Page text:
5 Reasons Why American Hustle Could Be The Best Film Of 2013

We’re moving closer and closer toward the finish line for 2013, and yet there are still some big films to…

Haydn Spurrell

Contributor

American Hustle Maxi

We’re moving closer and closer toward the finish line for 2013, and yet there are still some big films to come. Of them is the Hunger Games’ sequel, the Martin Scorcese-directed, Leonardo DiCaprio-starring The Wolf of Wall Street, as well as the highly anticipated The Hobbit and Anchorman sequels. There’s something to get excited about for all kinds of film fans, yet the one that seems the most intriguing, and to have the most potential, is ‘American Hustle’.

It’s set to make its mark in the middle to late part of December, and will be fresh in everyone’s minds as we head into the award season. But this isn’t just a premature ‘for your consideration’ advert. This is in anticipation of a movie that is slowly, but surely, building hype. Here are five reasons to get excited for this late December release.

 

5. Danny Elfman

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A film’s score can be subtle, or it can be distinct. It can stand out, it can complement the film or it can resurrect it. A powerful composition can elevate a film. As composer Bernard Herrmann said, “it can invest the scene with terror, grandeur, gaiety or misery. It can propel narrative swiftly forward, or slow it down. It often lifts mere dialogue into the realm of poetry.”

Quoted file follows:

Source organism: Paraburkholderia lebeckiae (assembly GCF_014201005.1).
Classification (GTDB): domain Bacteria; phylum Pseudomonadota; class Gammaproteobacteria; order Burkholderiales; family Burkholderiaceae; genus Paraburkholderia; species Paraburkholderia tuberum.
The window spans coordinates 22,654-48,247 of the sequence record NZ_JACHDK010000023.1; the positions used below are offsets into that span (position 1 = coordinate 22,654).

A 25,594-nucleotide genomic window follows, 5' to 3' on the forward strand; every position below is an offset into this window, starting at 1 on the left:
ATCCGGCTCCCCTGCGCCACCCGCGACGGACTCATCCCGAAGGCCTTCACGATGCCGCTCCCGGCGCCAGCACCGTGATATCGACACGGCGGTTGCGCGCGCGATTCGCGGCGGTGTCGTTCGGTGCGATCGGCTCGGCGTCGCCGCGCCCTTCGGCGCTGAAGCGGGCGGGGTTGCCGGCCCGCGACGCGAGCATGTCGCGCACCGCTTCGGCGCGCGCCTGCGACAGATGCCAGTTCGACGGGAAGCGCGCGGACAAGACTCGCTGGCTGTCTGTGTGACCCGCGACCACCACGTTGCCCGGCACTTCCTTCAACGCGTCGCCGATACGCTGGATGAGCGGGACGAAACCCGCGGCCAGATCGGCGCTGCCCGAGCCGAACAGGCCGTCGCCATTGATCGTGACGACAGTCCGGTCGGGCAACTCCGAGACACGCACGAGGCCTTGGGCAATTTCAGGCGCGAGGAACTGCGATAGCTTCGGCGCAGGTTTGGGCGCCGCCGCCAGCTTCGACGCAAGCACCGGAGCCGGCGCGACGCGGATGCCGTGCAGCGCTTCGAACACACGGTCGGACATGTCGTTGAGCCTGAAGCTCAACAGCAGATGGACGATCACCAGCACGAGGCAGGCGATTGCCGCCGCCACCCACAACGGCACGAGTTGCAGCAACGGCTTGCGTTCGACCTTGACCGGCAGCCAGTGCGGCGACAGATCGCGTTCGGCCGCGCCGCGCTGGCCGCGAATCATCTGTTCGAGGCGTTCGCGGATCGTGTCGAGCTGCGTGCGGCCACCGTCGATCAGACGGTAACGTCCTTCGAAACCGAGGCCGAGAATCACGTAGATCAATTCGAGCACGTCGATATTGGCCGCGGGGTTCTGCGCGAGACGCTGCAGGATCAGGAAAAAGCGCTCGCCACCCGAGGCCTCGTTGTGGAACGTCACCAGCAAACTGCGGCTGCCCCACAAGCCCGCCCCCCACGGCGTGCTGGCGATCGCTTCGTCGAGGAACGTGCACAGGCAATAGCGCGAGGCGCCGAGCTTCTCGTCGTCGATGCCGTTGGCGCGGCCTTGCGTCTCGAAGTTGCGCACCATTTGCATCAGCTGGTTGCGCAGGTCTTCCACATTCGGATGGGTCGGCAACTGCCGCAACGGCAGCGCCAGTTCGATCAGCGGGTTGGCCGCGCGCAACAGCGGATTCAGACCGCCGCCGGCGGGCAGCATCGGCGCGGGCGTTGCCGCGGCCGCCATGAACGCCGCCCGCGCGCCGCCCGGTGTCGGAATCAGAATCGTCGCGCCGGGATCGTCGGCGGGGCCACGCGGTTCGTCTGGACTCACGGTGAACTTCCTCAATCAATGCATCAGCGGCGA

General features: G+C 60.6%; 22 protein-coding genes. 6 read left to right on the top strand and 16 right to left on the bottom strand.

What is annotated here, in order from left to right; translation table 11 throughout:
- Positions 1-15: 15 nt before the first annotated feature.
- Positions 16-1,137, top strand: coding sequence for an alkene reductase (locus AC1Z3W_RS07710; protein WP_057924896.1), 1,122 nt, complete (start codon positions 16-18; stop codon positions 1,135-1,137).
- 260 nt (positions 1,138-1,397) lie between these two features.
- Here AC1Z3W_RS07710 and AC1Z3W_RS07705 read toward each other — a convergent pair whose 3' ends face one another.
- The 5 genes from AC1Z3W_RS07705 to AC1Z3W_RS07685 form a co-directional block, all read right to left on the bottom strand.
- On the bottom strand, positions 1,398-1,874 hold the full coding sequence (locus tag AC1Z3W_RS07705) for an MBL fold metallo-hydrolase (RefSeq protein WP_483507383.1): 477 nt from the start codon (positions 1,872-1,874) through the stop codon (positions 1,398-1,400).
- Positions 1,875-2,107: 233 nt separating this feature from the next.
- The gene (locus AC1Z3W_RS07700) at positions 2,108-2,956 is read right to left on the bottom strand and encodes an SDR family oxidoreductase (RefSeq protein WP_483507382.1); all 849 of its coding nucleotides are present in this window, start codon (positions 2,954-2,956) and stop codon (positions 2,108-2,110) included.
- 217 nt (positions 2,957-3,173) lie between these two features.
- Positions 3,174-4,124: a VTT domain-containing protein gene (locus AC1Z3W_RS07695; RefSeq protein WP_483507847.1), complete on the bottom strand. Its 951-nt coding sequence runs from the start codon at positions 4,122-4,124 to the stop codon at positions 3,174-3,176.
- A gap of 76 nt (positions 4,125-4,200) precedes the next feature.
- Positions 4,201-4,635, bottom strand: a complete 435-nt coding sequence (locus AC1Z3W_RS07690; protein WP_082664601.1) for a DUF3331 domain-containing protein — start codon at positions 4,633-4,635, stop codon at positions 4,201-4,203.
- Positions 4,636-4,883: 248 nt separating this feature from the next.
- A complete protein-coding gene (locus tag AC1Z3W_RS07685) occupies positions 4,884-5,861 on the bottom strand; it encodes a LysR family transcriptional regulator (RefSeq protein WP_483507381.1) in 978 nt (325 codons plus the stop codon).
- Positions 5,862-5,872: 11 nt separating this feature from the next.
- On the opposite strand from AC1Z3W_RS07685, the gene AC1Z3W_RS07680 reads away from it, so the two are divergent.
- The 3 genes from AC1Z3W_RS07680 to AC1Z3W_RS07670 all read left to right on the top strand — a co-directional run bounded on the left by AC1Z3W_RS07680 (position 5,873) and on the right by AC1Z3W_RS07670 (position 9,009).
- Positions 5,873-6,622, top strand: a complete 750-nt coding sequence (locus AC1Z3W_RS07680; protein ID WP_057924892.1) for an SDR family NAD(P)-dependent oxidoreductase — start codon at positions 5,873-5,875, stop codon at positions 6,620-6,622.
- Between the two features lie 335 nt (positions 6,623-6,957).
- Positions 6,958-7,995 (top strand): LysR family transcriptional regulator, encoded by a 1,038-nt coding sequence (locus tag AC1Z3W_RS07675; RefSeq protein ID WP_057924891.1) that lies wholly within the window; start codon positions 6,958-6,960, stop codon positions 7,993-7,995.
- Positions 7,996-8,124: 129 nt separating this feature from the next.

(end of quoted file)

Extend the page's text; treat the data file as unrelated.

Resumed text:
Some scores fly well and truly under the radar, while others ignite us so emphatically. Danny Elfman has an extensive discography. From his early work creating the iconic 1989 Batman theme, to his more recent work on a number of films with Tim Burton, Elfman has always been a regular name within the film industry. While not the most memorable or most successful, his composition has a beauty and depth to it that entices emotion.

His recent work on Silver Linings Playbook was subtle, yet it had a unique impact on the story, and it’s hard to imagine that film without the somewhat repetitive, but in no way dragging, theme throughout. He adjusted the main tune just enough to convey each different scene’s emotional drive. And promisingly enough, the winning formula of director and composer has been retained, as Elfman joins David O. Russell for the second time in as many years.